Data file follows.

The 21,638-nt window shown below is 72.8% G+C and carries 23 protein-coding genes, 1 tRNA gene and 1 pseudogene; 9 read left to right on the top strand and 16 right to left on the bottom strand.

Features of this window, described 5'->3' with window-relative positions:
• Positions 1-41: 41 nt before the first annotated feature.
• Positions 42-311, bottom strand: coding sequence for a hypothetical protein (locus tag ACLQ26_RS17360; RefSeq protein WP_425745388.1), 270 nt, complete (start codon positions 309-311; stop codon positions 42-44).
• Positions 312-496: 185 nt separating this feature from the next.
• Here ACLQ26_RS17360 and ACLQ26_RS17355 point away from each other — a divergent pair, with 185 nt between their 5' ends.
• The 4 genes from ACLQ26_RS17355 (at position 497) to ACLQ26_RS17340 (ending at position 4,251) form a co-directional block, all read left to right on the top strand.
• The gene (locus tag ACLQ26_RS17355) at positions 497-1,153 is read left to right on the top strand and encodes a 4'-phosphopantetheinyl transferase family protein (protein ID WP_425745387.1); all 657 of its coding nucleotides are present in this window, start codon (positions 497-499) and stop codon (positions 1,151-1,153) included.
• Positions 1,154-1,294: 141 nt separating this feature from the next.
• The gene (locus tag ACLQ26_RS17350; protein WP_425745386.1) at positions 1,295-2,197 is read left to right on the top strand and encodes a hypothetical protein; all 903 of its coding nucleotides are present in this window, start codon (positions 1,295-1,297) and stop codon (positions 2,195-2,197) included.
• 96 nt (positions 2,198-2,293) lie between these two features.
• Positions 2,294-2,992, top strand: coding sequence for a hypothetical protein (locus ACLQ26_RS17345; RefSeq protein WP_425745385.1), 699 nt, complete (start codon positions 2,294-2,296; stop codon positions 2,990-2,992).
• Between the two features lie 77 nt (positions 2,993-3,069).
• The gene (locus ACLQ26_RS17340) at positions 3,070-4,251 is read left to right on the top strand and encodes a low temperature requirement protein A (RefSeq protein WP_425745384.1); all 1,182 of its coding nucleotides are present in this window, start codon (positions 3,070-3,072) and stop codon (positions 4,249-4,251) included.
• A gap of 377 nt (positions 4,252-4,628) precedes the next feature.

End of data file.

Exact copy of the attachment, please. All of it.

The 21,638-nt window shown below is 72.8% G+C and carries 23 protein-coding genes, 1 tRNA gene and 1 pseudogene; 9 read left to right on the top strand and 16 right to left on the bottom strand.

Features of this window, described 5'->3' with window-relative positions:
• Positions 1-41: 41 nt before the first annotated feature.
• Positions 42-311, bottom strand: coding sequence for a hypothetical protein (locus tag ACLQ26_RS17360; RefSeq protein WP_425745388.1), 270 nt, complete (start codon positions 309-311; stop codon positions 42-44).
• Positions 312-496: 185 nt separating this feature from the next.
• Here ACLQ26_RS17360 and ACLQ26_RS17355 point away from each other — a divergent pair, with 185 nt between their 5' ends.
• The 4 genes from ACLQ26_RS17355 (at position 497) to ACLQ26_RS17340 (ending at position 4,251) form a co-directional block, all read left to right on the top strand.
• The gene (locus tag ACLQ26_RS17355) at positions 497-1,153 is read left to right on the top strand and encodes a 4'-phosphopantetheinyl transferase family protein (protein ID WP_425745387.1); all 657 of its coding nucleotides are present in this window, start codon (positions 497-499) and stop codon (positions 1,151-1,153) included.
• Positions 1,154-1,294: 141 nt separating this feature from the next.
• The gene (locus tag ACLQ26_RS17350; protein WP_425745386.1) at positions 1,295-2,197 is read left to right on the top strand and encodes a hypothetical protein; all 903 of its coding nucleotides are present in this window, start codon (positions 1,295-1,297) and stop codon (positions 2,195-2,197) included.
• 96 nt (positions 2,198-2,293) lie between these two features.
• Positions 2,294-2,992, top strand: coding sequence for a hypothetical protein (locus ACLQ26_RS17345; RefSeq protein WP_425745385.1), 699 nt, complete (start codon positions 2,294-2,296; stop codon positions 2,990-2,992).
• Between the two features lie 77 nt (positions 2,993-3,069).
• The gene (locus ACLQ26_RS17340) at positions 3,070-4,251 is read left to right on the top strand and encodes a low temperature requirement protein A (RefSeq protein WP_425745384.1); all 1,182 of its coding nucleotides are present in this window, start codon (positions 3,070-3,072) and stop codon (positions 4,249-4,251) included.
• A gap of 377 nt (positions 4,252-4,628) precedes the next feature.